Frequently Asked Questions (FAQ)

What exactly is the Dallas Maker Community?

For makers, by makers, we are an independent non-profit marketing and leadership education community.

What do you do?

We network with other makers in the maker community to promote makerspaces residing in North Texas. We also indiscriminately promote the makerspace educational ideology without regard to special interests or other agendas. Helping to establish a strong maker culture as a regular part of life in North Texas is one of our highest priorities.

What services do you provide?

We provided creative zero-cost guerilla marketing solutions to help makerspaces reach their target audiences. In addition, we offer leadership education to help makerspace leaders develop their skills and knowledge.

Do you charge a fee?

No. Our services are always free of charge.

How can I request services?

We do not accept solicitations. However, we will from time to time accept referrals from someone within our network. Services are provided on a case-by-case, need-only basis that we identify and select independently. You are more than welcome to network with us on social media. If you know of a worthy cause that deserves our attention, please let us know about it!

Can I volunteer to help?

Maybe. If you believe you have skills, connections, or resources that would be an asset to our mission, please feel free to network with us on social media.

Do you accept donations?

Yes! We are always grateful for any donations we receive. However, we are currently fully funded and do not require any additional donations at this time. Thank you for your support!

Please take my money! How can I send you my donation anyway?

We work with a network of trusted donors who help us provide the resources we need to continue our work. We only accept donations as needed from these donors in order to maintain high standards of communication and collaboration with those that support our cause. If you still want to make an impactful financial contribution that would benefit our mission, you can join us by networking with us on social media. Thank you for your support!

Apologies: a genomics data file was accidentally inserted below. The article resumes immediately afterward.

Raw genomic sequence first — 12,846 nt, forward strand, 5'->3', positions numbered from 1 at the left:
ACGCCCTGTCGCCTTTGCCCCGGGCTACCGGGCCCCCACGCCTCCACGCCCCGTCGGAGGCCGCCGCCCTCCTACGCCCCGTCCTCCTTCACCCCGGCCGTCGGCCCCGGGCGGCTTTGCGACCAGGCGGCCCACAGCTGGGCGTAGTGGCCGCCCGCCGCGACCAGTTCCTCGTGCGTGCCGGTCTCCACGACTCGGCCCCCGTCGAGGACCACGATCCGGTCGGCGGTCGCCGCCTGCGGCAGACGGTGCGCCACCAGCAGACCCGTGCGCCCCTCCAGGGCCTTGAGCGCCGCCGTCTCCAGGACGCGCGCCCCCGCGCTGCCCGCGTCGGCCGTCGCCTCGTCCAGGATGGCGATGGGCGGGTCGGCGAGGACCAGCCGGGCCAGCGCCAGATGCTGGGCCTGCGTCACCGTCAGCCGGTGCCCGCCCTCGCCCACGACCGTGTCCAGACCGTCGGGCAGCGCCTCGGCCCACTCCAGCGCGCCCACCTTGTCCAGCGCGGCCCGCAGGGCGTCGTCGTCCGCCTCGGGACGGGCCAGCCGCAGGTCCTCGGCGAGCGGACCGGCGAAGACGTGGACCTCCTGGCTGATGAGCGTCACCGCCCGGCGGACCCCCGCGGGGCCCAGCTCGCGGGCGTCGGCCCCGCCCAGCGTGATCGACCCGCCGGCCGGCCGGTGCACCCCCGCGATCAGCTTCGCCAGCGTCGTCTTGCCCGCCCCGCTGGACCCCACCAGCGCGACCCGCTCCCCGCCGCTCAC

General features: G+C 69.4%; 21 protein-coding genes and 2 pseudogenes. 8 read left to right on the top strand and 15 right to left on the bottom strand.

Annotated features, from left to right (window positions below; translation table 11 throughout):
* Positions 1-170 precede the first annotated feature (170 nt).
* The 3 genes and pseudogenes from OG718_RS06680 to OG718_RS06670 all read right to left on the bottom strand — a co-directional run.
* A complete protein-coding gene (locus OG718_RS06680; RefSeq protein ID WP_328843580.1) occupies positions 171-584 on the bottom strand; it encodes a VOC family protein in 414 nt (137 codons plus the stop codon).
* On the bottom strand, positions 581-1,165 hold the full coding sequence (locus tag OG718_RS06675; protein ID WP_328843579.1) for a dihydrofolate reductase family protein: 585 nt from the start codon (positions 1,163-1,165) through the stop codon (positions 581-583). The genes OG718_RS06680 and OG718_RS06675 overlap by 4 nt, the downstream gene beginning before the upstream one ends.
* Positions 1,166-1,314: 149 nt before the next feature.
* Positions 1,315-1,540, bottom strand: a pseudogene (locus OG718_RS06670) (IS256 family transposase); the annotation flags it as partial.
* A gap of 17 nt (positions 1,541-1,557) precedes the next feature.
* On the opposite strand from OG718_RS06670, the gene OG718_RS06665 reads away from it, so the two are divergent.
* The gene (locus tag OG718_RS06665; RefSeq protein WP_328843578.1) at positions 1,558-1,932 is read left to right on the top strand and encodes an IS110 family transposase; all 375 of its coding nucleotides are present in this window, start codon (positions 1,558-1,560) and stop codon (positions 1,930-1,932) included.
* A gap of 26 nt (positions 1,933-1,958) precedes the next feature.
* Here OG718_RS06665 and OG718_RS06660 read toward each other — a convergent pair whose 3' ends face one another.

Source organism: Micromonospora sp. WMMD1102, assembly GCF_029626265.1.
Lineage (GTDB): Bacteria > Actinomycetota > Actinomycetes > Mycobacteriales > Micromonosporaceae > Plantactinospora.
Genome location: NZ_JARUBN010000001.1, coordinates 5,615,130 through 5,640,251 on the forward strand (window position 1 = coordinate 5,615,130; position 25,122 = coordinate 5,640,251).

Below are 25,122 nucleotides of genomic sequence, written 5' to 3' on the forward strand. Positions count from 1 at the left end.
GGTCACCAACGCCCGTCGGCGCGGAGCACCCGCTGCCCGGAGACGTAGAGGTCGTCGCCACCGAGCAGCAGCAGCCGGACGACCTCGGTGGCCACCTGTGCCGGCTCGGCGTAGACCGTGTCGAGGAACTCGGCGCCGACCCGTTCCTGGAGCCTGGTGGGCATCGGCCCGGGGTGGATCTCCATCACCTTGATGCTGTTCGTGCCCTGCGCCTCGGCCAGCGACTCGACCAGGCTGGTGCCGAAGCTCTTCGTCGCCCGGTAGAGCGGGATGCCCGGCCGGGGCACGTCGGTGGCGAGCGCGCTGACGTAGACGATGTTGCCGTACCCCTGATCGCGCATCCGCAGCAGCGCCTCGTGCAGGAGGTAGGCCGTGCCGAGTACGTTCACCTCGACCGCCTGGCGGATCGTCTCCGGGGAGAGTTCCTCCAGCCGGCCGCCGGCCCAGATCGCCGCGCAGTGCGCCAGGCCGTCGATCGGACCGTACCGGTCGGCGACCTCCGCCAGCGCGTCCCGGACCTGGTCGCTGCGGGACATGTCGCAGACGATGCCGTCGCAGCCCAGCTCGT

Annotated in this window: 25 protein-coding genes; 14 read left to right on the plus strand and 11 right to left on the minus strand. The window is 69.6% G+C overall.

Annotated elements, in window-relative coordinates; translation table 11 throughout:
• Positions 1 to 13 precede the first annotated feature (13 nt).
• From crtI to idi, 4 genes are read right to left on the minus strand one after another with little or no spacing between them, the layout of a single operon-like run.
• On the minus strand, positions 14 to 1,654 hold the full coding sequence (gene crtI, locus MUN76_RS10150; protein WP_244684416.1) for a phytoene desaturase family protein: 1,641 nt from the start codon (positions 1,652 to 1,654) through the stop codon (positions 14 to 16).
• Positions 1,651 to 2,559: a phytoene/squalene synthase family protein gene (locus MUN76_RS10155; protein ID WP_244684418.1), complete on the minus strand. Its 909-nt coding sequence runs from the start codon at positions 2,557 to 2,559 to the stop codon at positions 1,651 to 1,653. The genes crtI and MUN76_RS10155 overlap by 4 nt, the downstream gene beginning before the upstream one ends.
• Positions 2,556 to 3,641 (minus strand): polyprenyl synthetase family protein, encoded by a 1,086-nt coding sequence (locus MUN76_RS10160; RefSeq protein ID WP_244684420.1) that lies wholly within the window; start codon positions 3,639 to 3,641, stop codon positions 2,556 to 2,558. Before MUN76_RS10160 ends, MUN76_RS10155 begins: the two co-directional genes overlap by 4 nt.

Are you affiliated with Dallas Makerspace?

The Dallas Maker Community came together to create Dallas Makerspace in 2010. The Founder of Dallas Makerspace is also the Founder and Executive Director of Dallas Maker Community. Founding members and supporters of Dallas Makerspace are still a big part of our network. However, the two organizations have no formal affiliation.

Who is your Executive Director?

Our Executive Director is Mark Havens, who is also Founder and Founding Director of Dallas Makerspace. Mark brings many years of experience to the organization. He is passionate about our mission, and he believes strongly in the power of our programs.

What is needed to start a community makerspace?

You might be intimidated by the idea of starting a makerspace. You've read about makerspaces and seen how they're a great resource for people all over the world. Now you want to start one. You don't need much. Dallas Makerspace opened its first location in 2010 with a little over $6,000 in community funds and less than 30 founding members contributing modestly every month. Every makerspace creates its own path based on the resources and vision of the community it serves. Ultimately, you will need the following:


Passion

A makerspace is all about passion for your community and a strong belief in the importance of learning by doing. Without a laser-focused passion for serving people, you will be unable to establish the trust necessary to sell yourself or your service to others. It is possible to make money from a makerspace, but your passion must be focused on a sincere love of serving your community. The hands-on exploration, creativity, and collaboration offered by a makerspace provide an invaluable service to those who take advantage of it. You'll need passion and a strong belief in the importance of learning by doing to succeed in this venture.


Space